Herbivorous fish such as the parrotfish eat the macro-algae, so a healthy population of parrotfish is a good sign for reef health. The population is assessed by weight in grams, per 100 square meters; where less than 960 grams is critical, 960-1919 grams is poor, 1920 – 2879 grams is fair and 2880 to 3479 grams is good. On this indicator, Belize scored “Fair” – the parrotfish population has increased; as a result of legislation passed in 2009 to protect herbivorous fish; that indicators is 2,605 grams per 100 square meters.
Belize’s coral cover has also increased, from 10% in 2006 to 16% in 2009, peaking at 17% in 2011; it fell back to 15% by last year. For this indicator 5% or less is considered critical, 5 – 9.9 % is considered Poor and 10 to 19% is considered: Fair, while 20 -39.9% is Good and over 40% is Very Good.
Commercial fish species have also fluctuated up and down over the past 10 years; overall showing a slight increase to 1,023 grams per 100 square meters since 2006. This is only rated Fair to middling; where an index of 1260-1679 grams would be Good and over 1,680 grams per 100 square meters would be Very Good. Open access fishing and illegal exploitation in some areas are not giving the fish population a chance to recover. While Belize has several marine protected areas, only 3% is under full protection; a “No take” zone where no fishing is allowed. The richness of fish populations within these zones show that more are needed, to allow the stocks of species like grouper, snapper, lobster and conch to replenish.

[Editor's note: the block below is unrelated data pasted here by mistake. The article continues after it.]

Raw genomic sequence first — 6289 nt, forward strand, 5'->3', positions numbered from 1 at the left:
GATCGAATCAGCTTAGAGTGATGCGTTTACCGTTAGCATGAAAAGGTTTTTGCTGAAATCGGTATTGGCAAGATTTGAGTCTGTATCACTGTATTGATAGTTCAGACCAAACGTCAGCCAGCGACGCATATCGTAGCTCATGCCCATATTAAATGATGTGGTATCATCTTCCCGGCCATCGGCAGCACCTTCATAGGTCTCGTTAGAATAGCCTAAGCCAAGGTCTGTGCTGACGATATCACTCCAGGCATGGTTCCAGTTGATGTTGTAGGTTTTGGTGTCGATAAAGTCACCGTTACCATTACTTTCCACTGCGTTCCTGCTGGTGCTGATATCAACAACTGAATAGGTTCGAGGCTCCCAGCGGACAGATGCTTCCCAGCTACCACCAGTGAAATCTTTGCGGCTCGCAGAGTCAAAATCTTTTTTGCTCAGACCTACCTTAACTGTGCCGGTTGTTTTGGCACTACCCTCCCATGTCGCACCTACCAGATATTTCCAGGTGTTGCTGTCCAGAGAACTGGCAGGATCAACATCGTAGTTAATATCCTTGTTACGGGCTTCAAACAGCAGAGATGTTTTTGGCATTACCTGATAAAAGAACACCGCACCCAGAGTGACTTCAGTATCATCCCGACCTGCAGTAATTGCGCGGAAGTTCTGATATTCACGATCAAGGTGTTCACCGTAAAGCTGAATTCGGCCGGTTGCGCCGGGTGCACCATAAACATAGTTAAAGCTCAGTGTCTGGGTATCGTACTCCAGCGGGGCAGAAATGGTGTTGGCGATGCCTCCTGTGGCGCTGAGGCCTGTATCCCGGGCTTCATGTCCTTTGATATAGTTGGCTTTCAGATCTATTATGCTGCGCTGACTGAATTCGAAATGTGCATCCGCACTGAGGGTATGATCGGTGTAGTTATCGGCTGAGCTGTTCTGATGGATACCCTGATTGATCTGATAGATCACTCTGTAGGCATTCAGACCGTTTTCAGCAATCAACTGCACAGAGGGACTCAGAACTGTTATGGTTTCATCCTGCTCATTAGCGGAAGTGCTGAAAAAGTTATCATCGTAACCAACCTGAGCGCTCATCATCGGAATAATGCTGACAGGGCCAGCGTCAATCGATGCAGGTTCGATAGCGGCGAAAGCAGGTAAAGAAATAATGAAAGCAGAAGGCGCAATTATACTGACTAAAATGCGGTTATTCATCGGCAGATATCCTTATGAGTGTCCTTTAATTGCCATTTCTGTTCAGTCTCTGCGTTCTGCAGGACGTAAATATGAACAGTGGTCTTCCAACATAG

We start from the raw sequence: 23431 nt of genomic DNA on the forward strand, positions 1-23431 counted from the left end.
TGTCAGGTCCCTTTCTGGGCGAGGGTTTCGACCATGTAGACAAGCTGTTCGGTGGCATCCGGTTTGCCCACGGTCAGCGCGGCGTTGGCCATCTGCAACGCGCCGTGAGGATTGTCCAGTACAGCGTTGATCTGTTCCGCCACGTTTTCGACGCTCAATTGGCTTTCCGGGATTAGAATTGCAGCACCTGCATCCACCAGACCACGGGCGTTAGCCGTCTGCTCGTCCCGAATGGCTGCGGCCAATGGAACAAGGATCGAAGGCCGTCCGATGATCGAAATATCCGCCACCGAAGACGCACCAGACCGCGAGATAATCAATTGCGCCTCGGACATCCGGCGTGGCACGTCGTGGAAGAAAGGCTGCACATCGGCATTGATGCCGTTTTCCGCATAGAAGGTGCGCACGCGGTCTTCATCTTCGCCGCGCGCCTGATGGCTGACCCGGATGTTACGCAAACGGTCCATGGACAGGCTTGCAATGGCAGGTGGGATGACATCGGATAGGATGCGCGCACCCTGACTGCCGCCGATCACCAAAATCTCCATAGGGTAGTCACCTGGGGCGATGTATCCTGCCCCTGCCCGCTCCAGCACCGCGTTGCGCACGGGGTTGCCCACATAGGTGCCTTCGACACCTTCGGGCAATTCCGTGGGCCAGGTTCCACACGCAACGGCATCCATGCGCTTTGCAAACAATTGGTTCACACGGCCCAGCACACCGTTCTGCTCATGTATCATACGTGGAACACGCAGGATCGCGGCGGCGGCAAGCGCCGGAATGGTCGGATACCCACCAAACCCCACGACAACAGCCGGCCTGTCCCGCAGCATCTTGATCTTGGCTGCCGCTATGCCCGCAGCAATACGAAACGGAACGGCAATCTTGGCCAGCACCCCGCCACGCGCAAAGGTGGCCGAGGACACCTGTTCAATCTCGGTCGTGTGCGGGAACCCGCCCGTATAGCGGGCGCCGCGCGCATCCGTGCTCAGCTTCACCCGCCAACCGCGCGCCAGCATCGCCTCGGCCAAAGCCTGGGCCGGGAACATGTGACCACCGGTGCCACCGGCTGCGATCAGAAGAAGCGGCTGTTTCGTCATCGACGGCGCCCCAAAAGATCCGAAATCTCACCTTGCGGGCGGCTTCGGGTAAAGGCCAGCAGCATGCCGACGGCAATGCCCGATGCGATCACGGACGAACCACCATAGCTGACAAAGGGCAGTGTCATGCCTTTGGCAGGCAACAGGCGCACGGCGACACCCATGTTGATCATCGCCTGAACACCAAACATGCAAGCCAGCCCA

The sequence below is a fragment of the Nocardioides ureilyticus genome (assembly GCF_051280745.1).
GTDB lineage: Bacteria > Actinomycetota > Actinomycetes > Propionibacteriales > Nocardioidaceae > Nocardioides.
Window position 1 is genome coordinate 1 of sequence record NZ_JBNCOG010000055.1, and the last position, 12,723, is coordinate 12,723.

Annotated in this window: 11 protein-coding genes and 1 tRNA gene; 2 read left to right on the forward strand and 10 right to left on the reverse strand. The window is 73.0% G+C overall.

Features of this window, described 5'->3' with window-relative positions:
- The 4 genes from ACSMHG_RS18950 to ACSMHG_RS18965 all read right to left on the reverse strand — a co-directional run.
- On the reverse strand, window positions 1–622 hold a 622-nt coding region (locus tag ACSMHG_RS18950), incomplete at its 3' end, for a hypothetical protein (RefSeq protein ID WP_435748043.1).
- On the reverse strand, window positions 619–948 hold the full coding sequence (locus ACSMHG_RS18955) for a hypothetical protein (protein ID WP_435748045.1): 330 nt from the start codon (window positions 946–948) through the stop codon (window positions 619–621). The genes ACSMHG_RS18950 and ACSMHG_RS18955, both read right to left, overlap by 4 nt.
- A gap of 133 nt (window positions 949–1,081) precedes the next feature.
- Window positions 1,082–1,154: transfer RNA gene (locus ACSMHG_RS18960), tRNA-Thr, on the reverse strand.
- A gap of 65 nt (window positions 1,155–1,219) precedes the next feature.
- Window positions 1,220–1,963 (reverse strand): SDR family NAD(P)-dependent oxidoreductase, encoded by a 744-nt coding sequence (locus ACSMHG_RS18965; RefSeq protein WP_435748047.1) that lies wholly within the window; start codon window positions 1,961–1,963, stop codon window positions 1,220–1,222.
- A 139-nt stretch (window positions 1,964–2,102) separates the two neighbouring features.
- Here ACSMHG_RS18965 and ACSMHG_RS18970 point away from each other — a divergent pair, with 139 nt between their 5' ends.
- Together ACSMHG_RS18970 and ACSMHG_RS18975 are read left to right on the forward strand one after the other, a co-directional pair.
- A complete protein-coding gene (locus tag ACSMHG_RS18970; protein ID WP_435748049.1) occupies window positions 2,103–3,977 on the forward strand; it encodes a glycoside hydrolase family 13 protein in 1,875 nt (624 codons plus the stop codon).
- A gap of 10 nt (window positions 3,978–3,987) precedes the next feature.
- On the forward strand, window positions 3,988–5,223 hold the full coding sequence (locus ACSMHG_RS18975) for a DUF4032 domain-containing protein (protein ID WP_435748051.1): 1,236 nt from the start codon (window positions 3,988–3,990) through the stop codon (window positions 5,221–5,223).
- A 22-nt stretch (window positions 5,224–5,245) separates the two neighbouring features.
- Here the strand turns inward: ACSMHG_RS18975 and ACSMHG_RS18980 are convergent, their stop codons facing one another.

The Report card issued seven recommendations, presented by Jennifer K. Chapman of Blue Ventures, a conservation NGO which brought in volunteers who helped gather the reef survey data. It was recommended that all four countries increase the areas under full protection by 5% by next year, with a long term target of 20% under full protection, hopefully by the year 2020. Belize has experimented with managed access to fishing in some areas, with considerable success, and this seems the way to go; all commercial fishing should be by managed access where the fishermen take ownership to protect the resource and the sustainability of the eco-system.